Re: Last Call: <draft-ietf-lamps-eai-addresses-05.txt> (Internationalized Email Addresses in X.509 certificates) to Proposed Standard

Viktor Dukhovni <> Thu, 16 February 2017 18:27 UTC

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Subject: Re: Last Call: <draft-ietf-lamps-eai-addresses-05.txt> (Internationalized Email Addresses in X.509 certificates) to Proposed Standard
From: Viktor Dukhovni <>
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Date: Thu, 16 Feb 2017 13:26:30 -0500
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> On Feb 16, 2017, at 10:30 AM, Wei Chuang <> wrote:
>> How about if a CA with only rfc822Name constraints can't issue certs
>> with SmtpUTF8Names at all, and of course vice versa.  If you want both
>> kinds of names, the CA has to constrain both.
> I had asked a few folks at Google for an opinion about the name constraints.
> Let me post Ryan Sleevi's (CC'ed) opinion: 
> [the above] basically says option 3 [the acceptable approach of the 3],
> but unfortunately suffers from 'legacy' - namely, you cannot assume that
> all rfc822Name clients will be updated to support SmtpUtf8Name, and short
> of marking it critical (which would mean its undeployable), you can't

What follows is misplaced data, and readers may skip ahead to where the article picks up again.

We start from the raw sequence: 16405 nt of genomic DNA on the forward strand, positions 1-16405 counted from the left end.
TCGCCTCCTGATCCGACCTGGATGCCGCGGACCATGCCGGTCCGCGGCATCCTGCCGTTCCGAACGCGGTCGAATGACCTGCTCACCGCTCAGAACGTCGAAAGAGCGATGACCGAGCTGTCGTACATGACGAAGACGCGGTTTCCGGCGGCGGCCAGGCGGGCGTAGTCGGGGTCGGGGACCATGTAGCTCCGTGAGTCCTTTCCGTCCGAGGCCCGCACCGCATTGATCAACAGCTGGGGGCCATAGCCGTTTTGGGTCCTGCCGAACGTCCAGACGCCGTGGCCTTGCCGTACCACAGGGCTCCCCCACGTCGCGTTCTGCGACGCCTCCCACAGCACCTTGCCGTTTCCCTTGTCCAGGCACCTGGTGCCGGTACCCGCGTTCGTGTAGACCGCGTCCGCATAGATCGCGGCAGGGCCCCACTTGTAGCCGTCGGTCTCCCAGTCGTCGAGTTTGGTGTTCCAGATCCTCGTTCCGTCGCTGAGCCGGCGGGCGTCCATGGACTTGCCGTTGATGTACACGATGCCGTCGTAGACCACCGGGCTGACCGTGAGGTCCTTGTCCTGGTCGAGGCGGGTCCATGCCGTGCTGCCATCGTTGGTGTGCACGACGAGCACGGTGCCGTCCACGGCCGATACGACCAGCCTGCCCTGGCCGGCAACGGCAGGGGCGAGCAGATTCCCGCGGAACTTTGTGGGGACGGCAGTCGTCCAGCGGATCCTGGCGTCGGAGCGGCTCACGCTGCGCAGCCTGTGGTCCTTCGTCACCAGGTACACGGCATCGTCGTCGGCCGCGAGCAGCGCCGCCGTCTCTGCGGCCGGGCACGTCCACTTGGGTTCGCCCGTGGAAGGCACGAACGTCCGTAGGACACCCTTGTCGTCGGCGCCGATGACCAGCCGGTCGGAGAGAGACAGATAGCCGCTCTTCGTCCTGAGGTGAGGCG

> assume that an SmtpUtf8Name nameConstraint will constrain an rfc822Name.

Given that rfc822Name is a well-known legacy element, while SmtpUtf8Name
is a novel element, the prescription can be asymmetric.  Specifically,
all that's really needed (in the simpler model proposed by John) is
to disallow SmtpUtf8Name altnames when (only) rfc822Name constraints
are present.

The converse is not required, a parent CA that is SmtpUtf8Name aware
and wants to issue a child CA with SmtpUtf8Name constraints can and
should also include appropriate rfc822Name constraints that ensure
that the desired SmtpUtf8Name constraints are not bypassed via
unauthorized rfc822Name altnames.

The rfc822Name constraints can either permit only equivalent domain
names (LDH or A-label forms), or, if no rfc822Name can be compatible
with the SmtpUtf8Name constraints, permit only something like
"nouser@nodomain.invalid", thereby excluding all valid rfc822 addresses.